Local News

Otter Valley district board schedules budget revote

By Angelo Lynn & Gene DeLorenzo/Addison County Independent

Otter Valley Unified Union School District voters will have another opportunity to decide the fate of their district budget via an Australian ballot vote on Tuesday, April 26.

The Brandon-area district will hold an informational hearing on Monday, April 25, before voters in the six-town district cast ballots at town polling stations or by mail.

That revote decision was made last week at the board’s regular meeting, at which board members also determined they would hold a special hearing at the start of their April 6 meeting to get public feedback on the budget. At that meeting, they will decide the amount of the budget to warn.

On March 21 the board had a lengthy discussion about the proposed $22,710,995 spending plan and the reason for its narrow 522-462 defeat on Town Meeting Day. Board members reported that most voters they talked with said they were either confused about why the school budget vote wasn’t included in their mail-in ballots along with the town ballots in Brandon and Pittsford or were upset at the school district for not making mail-in ballots available.

That misunderstanding, board members concurred, led to a significantly reduced turnout and possibly the budget’s defeat. Turnout on this year’s school budget was 984 total votes cast compared to almost 3,000 votes cast in March 2021, when the school mailed ballots in all six communities.

RNESU Superintendent Jeanné Collins again explained that the school district was prevented by state law from sending out mail-in ballots because all six-member towns did not also send out mail-in ballots for their town races. Of the six district towns, Sudbury, Whiting, Leicester and Goshen did not send out mail-in ballots; Brandon and Pittsford did.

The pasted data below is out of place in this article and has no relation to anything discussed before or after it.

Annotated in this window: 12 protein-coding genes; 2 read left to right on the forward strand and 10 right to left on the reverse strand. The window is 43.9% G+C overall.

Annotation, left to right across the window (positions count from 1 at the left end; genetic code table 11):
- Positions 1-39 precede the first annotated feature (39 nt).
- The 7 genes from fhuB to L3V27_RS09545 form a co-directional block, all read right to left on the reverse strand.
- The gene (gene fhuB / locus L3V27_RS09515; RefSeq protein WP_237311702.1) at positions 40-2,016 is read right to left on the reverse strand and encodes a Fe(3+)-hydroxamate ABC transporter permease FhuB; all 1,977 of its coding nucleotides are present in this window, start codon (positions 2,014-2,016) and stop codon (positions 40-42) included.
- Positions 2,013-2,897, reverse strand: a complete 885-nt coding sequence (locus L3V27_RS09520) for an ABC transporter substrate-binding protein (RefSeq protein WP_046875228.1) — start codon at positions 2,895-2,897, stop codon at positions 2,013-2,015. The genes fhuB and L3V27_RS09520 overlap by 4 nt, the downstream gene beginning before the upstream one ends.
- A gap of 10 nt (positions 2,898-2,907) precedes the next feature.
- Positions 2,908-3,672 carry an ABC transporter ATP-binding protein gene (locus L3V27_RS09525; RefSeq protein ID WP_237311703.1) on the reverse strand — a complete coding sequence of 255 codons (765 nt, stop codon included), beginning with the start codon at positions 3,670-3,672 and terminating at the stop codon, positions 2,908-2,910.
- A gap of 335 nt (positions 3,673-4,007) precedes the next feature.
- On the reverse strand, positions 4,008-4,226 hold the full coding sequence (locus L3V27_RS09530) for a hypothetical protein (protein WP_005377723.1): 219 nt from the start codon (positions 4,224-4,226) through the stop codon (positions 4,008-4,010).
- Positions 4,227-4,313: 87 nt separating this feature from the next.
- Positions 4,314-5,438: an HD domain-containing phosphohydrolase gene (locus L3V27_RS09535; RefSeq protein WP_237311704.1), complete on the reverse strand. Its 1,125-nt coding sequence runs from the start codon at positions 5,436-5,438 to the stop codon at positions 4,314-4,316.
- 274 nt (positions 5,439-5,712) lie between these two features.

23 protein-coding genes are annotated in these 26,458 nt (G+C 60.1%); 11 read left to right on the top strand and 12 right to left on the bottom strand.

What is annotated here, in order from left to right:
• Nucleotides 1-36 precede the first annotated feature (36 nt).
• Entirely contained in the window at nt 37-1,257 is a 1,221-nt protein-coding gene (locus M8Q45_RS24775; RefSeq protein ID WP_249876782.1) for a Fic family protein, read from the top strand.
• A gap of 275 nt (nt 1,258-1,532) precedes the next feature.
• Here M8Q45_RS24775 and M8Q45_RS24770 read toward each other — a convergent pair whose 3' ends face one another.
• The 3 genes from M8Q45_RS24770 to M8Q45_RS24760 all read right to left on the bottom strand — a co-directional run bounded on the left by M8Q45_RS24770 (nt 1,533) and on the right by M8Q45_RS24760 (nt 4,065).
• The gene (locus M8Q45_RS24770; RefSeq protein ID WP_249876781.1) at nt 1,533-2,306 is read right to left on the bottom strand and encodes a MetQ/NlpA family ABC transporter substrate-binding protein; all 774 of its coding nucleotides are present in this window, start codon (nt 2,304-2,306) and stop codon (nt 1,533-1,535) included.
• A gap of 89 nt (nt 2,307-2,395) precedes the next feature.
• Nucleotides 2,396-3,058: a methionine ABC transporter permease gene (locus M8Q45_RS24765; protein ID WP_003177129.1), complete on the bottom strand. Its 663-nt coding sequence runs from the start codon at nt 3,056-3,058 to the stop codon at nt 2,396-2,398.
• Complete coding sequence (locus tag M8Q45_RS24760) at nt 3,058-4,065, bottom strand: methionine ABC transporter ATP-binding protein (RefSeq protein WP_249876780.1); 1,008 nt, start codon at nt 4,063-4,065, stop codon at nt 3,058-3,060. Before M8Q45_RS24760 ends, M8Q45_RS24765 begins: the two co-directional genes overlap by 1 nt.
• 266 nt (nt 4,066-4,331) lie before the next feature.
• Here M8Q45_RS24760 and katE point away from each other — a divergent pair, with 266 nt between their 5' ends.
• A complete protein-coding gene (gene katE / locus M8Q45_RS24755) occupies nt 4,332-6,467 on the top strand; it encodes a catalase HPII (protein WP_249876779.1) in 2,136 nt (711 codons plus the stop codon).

Similarly, because not all towns were willing to handle mail-in ballots for the upcoming April 26 revote, school district residents will either have to vote in person at their respective town polling places or ask their town clerks for an absentee ballot.

Collins and Brenda Fleming, director of business and finance for the district said the district and board would attempt to answer all the public’s questions ahead of the April 6 meeting soliciting community feedback. Specifically, they hope to answer questions like:

What does this budget buy? What is the budget’s impact on the tax rate and how does that compare to others? What happens if the next budget doesn’t pass? What adjustments to the budget are proposed? What impact has the pandemic had on student learning and costs to the district?

They are also open to any other questions the public might raise.

Fleming did say that the budget is not “buying a lot of new,” but cast the budget as fairly conservative amount to cover the district’s needs. She noted the district spends $1,000 less per pupil than the statewide average, and while school spending was up in this year’s budget, the district-wide tax rate is down 5.5 cents compared to the prior year.

District voters who have questions are encouraged to go to the district’s website and connect with the Let’s Talk function or can send a text message to: 802-243-0461 or email [email protected]

The board also must find candidates for three open board seats. They may either appoint people to fill those seats for one year, or wait until the special election on April 26 if candidates step forward in time. 

The vacant seats are: one year remaining of a three-year term representing Leicester; a three-year term representing Pittsford; and one year left of a three-year at-large term, which Len Schmidt of Brandon expressed interest in formally in a letter to Collins April 4.

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